Anti-government protesters marched defiantly through Thailand's capital on Saturday, with one group entering a police compound, undeterred by a grenade explosion the day before that wounded 35 demonstrators and killed one.
Friday's blast sent tension rippling through Bangkok after several days of relative calm that had suggested the movement to close down the government and force the resignation of Prime Minister Yingluck Shinawatra was running out of steam. It was unclear who was behind the attack on the protesters.
Their firebrand leader, Suthep Thaugsuban, blamed the government and said the incident would not dent the morale of thousands who on Monday stepped up a two-month agitation, blockading key arteries of the city and occupying ministries.
The incident, which came two weeks before a general election, may have heightened the risk of a move by the Thai army to end an impasse that is starting to damage the economy. Boonyakiat Karavekphan, a political scientist at Ramkamhaeng University in Bangkok, said the attack had raised chances of "a significant clash between the protesters and groups they perceive to be their enemies, the police or forces loyal to the government, in order to provoke some sort of military reaction and speed up chances of a military intervention".
The army has staged or attempted 18 coups in 81 years of on-off democracy, but it has tried to remain neutral this time, and many believe it will stay in its barracks. "Isolated incidents of violence could provoke retaliatory actions ... but these are less likely to prompt military intervention than street clashes that lead to a large number of fatalities," the Eurasia political risk group said.
At an Army Day parade in the capital, military chief Prayuth Chan-ocha said in a speech that it was the army's duty to protect the country's sovereignty, religions and the king, but he made no mention of the street protests.
The turmoil is the latest episode in an eight-year conflict pitting Bangkok's middle class and royalist establishment against poorer, mainly rural supporters of Yingluck and her brother, the self-exiled former premier Thaksin Shinawatra.
The protesters accuse the pair of corruption, and want Yingluck to step down to make way for an unelected "people's council" to push through broad political reforms. Strong support from rural voters has enabled Thaksin or his allies to win every election since 2001 and Yingluck's Puea Thai Party seems certain to win the vote set for Feb. 2.
But the protesters and opposition parties are boycotting the poll and want the prime minister to step down immediately.
"The mocement is desperate"
The grenade hurled at demonstrators marching in the city centre on Friday injured 36. The Erawan Medical Center, which monitors Bangkok hospitals, said one of the injured, a 46-year-old man, died of bleeding during the night.
Suthep led a march near the site of Friday's explosion and one group of protesters entered a police compound in the city on Saturday, meeting no resistance. A ceremony of remembrance for the man who died was due to be held in the evening.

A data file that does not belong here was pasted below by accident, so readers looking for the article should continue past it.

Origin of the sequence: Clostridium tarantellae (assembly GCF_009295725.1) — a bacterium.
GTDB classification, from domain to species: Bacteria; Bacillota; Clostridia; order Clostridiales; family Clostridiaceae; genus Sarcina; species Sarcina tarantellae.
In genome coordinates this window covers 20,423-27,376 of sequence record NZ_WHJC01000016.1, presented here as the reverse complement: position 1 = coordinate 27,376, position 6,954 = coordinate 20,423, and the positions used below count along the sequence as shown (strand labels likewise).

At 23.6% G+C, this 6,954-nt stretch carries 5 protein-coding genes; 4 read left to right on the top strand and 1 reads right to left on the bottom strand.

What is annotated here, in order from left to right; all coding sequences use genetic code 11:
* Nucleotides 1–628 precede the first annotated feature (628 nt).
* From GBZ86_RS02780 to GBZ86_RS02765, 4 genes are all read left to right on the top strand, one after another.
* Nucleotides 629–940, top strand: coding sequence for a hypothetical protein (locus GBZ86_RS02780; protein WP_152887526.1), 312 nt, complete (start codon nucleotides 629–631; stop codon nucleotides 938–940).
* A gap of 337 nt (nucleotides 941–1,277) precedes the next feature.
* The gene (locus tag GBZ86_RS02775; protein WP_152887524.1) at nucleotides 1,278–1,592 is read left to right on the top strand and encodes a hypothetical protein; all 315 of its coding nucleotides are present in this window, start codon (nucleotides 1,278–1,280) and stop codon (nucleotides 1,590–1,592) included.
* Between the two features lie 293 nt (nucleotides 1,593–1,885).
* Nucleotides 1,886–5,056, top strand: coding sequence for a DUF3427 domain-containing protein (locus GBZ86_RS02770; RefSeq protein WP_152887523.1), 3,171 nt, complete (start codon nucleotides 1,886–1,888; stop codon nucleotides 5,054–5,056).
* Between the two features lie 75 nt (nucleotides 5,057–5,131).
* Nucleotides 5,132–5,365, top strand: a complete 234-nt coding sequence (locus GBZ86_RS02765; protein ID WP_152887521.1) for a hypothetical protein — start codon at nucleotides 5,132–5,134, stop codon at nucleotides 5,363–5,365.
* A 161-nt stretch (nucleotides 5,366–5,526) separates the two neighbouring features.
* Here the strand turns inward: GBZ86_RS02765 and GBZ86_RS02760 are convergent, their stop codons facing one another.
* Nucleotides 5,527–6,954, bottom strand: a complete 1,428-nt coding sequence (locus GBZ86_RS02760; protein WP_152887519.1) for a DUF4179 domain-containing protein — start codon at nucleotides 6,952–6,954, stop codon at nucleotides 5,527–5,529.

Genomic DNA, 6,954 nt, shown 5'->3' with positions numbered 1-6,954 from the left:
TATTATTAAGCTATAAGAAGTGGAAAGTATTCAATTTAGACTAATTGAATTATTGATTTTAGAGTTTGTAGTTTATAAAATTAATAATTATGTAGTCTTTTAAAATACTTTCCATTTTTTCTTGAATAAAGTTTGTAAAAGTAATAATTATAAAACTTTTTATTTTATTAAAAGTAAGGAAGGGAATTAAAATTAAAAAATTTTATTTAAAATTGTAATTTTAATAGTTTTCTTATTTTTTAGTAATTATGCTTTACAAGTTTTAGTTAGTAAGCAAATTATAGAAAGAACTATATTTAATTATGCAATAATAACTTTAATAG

The government rejected Suthep's charge that it was responsible for the attack and derided the protest movement. "Its attempt to shut down this city has not been successful so it is trying different tactics, including staging attacks and blaming them on the government," Anusorn Iamsa-ard, deputy spokesman for Yingluck's Puea Thai Party, said on Friday.
The agitation that began in November has been relatively peaceful until now, though sporadic flare-ups between protesters, police and government supporters have left eight people dead and scores injured. The demonstrations are the biggest since pro-Thaksin protesters paralysed Bangkok in April and May 2010.
That movement ended with a military crackdown and more than 90 people, mostly protesters, were killed. Pro-government "red shirt" protesters have stayed outside Bangkok this time, limiting the risk of factional clashes.
In northern and north-eastern cities - usually bastions of support for Thaksin - hundreds of farmers have staged protests and blocked roads to demand payment for rice sold to the government under a controversial subsidy scheme.
"We will march to join the major protest in Bangkok if we don't get our money. We will fight to the death," said one farmer who joined a protest in Phicit province on Saturday. An anti-corruption agency said this week it would investigate the money-guzzling subsidy programme introduced by Yingluck's party, which promised poor farmers they would be able to sell their rice at above-market prices.
Critics say the scheme is riddled with corruption and - a particular gripe of the more well-heeled protesters - that it has cost taxpayers as much as 425 billion baht ($12.9 billion), although that figure would drop if the government managed to find buyers for the rice in state stockpiles. Yingluck is nominally head of the National Rice Committee and could therefore eventually face charges.
"The greater risk to Yingluck's government remains judiciary intervention," Eurasia Group said, adding that the inquiry into the rice purchasing scheme had created a "pathway through which the courts could take action to remove her administration".